IP Enforcement Roundup

USTR Releases Special 301 Report

On Monday May 2, USTR published the 2011 Special 301 Report, available here.  After examining 77 countries, it included 12 on the Priority Watch List, 28 on the Watch list, and under “Section 306 monitoring.”  Most of the countries in this year’s Special 301 Report have been regularly included in previous ones.  For the first time, USTR invites countries to “negotiate a mutually agreed action plan” that would eventually lead to their removal from future reports. USTR included a very brief section on best practices,  which highlighted 1) “improved cooperation and stakeholder engagement” in the instance of legislative and regulatory change, 2) “efforts to tackle new challenges in IPR protection and enforcement,” and 3) “active participation of government officials in capacity building efforts and training.” Initial reactions from public interest groups generally found that the 2011 report was similar to previous ones, and that it did not seem to reflect input from civil society.  Click here for more.

CBS and CNET Sued for Distributing LimeWire

Alki David, founder of the streaming service FilmOn.com, and a collection of musicians have sued CNET and its parent company, CBS Interactive, for distributing LimeWire and other peer-to-peer (P2P) file sharing systems.  The lawsuit, filed May 3, claims that “The CBS defendants have been the main distributor of LimeWire software and have promoted this and other P2P systems in order to directly profit from wide-scale copyright infringement.  Internet users have downloaded more than 220 million copies of LimeWire software from the CBS defendants’ website, found at download.com since 2008.  This consisted 95 percent or more of all copies of LimeWire that were downloaded until LimeWire was shut down by Court Order.”  The lawsuit also describes how CBS profited from distribution of free P2P and how CNET featured instructional articles that helped internet users infringe copyrights.  Click here for more.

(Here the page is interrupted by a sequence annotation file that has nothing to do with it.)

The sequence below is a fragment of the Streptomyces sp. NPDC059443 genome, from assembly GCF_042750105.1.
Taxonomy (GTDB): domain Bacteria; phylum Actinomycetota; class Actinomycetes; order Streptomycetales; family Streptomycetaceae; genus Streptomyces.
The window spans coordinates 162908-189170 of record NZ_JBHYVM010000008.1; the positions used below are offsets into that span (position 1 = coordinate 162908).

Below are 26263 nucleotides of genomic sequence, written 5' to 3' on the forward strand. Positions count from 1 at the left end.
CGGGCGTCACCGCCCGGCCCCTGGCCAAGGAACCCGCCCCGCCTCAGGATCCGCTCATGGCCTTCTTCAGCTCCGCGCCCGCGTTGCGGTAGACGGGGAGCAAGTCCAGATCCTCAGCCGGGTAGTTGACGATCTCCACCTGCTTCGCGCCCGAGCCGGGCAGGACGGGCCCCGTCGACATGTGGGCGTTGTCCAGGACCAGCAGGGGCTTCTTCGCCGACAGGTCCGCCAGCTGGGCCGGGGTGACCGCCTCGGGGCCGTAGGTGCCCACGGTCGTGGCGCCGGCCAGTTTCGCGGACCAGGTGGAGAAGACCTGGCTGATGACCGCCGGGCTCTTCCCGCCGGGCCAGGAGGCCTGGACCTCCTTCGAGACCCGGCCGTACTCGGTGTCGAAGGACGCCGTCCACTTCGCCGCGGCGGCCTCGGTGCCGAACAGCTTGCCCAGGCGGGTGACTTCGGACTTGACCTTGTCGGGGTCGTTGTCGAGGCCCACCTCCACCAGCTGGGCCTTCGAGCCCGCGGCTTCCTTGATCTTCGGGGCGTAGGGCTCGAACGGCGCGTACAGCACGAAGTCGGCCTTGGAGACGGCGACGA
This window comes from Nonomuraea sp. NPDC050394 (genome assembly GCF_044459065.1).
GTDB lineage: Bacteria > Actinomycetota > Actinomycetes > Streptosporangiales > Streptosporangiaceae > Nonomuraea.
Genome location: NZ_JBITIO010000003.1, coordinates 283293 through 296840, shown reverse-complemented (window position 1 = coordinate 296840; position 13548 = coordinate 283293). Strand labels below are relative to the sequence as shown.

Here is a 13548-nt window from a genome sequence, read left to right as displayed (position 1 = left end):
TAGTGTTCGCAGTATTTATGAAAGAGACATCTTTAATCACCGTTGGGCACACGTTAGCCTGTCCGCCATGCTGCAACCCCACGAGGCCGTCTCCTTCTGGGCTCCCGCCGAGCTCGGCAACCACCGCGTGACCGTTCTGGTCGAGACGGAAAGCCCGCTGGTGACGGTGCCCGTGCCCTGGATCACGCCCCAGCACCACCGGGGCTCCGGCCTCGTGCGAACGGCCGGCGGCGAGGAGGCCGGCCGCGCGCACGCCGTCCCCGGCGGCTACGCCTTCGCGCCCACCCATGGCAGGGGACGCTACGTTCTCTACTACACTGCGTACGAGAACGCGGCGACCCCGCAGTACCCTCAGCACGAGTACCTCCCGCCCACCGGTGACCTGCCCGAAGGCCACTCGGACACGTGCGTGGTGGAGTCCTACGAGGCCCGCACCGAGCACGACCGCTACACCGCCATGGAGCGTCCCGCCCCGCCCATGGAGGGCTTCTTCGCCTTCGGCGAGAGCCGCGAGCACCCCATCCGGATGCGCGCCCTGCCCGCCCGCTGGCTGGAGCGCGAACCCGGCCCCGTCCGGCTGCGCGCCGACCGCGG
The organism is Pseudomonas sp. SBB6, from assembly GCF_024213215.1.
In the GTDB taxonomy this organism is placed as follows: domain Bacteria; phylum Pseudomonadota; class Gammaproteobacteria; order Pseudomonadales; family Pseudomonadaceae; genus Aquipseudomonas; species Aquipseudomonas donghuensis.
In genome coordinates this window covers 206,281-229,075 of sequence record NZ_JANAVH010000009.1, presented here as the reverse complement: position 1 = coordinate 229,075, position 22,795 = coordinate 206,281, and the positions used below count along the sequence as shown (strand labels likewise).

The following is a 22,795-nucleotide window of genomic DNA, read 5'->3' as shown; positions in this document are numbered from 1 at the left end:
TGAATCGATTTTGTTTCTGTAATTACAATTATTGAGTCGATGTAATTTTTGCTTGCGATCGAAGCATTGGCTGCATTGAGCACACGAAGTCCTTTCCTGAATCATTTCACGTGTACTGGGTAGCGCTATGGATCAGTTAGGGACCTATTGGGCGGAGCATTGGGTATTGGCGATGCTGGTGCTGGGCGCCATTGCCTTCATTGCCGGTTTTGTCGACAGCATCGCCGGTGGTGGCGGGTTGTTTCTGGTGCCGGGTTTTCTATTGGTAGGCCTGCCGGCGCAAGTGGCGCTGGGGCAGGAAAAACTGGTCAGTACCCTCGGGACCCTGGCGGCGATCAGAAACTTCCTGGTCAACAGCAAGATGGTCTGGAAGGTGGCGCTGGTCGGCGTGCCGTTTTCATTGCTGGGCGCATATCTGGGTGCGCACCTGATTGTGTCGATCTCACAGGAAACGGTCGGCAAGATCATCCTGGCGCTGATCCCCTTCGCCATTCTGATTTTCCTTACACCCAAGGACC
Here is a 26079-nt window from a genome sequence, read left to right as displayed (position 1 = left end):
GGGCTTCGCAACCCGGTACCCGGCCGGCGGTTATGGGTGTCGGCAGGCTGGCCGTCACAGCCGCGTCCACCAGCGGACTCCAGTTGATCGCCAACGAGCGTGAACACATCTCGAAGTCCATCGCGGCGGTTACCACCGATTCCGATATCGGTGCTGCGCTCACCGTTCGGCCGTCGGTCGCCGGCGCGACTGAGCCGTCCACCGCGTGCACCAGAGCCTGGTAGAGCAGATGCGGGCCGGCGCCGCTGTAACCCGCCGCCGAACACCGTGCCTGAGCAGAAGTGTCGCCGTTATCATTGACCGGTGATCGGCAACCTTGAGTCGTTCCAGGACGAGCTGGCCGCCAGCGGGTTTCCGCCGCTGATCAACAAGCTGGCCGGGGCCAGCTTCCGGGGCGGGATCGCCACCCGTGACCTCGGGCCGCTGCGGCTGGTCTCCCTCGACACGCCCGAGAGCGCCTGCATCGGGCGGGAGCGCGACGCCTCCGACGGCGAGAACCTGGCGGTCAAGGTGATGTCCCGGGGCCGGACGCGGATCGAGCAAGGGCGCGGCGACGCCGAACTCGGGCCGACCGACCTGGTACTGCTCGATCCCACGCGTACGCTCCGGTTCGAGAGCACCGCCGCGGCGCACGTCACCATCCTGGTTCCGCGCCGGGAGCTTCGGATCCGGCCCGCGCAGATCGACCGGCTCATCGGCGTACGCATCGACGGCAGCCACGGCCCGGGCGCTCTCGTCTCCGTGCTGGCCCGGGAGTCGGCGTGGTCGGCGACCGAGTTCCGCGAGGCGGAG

Judge Rejects USTR Claim That Negotiating Position in FTAA Investment Chapter Is Exempt from FOIA

U.S. Judge Richard W. Roberts has ruled that USTR cannot withhold trade negotiating documents from a FOIA request due to national security concerns.  Krista Cox writes in the KEI blog that “USTR had claimed that disclosure of one document would breach a non-disclosure agreement, harm US national security interests and damage foreign relations,” but Roberts did not find the arguments persuasive.  Click here for Cox’s blog.

Judge Will Not Let Content Owner Subpoena ISPs to Identify People by IP Address

VPR International, a Canadian content producer, has filed a complaint against 1,017 Doe defendants for distributing its copyrighted material online.  The Doe defendants are identified only by their IP addresses, and VPR sought an order from the court allowing it to subpoena their internet service providers for the “subscriber and location associated with each IP address.”  U.S. District Judge denied this, noting that “an IP address might actually identify an individual subscriber and address, [but] the correlation is far from perfect… The infringer might be the subscriber, someone in the subscriber’s household, a visitor with her laptop, or someone parked on the street at any given moment.”  Click here for more.


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